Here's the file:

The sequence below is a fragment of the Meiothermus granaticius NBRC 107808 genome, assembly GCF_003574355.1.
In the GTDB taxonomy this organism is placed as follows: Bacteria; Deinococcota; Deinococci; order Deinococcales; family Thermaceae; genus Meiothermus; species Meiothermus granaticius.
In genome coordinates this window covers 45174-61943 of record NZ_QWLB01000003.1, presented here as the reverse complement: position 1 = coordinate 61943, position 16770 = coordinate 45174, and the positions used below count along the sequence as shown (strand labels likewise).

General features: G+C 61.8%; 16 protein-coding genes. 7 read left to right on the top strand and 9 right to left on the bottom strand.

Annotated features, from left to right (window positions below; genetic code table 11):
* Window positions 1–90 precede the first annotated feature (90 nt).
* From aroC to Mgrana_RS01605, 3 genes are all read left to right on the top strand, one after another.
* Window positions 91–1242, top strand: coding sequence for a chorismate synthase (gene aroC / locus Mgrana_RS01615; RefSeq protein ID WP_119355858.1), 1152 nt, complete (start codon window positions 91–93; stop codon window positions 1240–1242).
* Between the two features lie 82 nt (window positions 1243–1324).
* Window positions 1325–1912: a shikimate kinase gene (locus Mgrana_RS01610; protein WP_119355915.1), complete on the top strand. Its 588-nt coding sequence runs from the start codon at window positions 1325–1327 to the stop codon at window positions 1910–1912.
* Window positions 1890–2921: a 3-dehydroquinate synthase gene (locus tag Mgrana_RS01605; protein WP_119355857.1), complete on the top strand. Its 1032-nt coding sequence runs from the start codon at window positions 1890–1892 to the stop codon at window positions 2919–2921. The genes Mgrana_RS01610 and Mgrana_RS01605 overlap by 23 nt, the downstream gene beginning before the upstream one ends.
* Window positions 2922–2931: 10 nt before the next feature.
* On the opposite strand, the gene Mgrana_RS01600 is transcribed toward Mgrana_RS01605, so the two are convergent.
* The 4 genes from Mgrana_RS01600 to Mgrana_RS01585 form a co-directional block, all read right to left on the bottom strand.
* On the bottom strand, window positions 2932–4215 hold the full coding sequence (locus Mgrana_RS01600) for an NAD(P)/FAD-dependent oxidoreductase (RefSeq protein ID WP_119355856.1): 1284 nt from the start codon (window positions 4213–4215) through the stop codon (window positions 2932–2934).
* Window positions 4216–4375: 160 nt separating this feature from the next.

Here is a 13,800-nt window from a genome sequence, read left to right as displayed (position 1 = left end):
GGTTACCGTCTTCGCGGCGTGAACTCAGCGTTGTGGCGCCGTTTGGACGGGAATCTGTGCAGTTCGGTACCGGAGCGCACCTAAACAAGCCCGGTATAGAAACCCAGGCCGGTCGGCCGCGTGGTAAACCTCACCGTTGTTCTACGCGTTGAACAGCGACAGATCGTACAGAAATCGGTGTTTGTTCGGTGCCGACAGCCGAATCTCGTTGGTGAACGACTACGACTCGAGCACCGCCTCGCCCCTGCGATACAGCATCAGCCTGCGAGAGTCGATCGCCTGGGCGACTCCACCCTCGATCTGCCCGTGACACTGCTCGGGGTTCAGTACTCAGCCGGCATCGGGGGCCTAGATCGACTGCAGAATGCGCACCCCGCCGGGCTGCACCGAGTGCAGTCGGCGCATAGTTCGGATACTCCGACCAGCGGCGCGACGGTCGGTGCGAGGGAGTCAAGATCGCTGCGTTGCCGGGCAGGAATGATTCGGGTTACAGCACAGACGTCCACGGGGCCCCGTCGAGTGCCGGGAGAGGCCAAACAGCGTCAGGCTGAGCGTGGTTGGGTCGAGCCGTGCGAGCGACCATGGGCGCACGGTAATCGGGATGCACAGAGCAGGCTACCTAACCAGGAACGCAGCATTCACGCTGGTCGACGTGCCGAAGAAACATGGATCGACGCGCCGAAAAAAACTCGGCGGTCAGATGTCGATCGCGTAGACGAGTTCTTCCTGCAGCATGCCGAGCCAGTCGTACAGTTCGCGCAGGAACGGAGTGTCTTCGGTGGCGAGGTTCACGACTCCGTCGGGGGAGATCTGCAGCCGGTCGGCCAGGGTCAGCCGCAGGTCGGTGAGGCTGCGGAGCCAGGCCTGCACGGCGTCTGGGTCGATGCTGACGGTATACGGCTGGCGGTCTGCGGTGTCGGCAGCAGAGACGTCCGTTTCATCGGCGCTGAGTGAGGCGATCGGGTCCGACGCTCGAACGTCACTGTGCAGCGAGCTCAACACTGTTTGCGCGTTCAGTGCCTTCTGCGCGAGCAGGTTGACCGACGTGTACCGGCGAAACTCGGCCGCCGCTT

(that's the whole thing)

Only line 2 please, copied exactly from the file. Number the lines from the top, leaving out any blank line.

In the GTDB taxonomy this organism is placed as follows: Bacteria; Deinococcota; Deinococci; order Deinococcales; family Thermaceae; genus Meiothermus; species Meiothermus granaticius.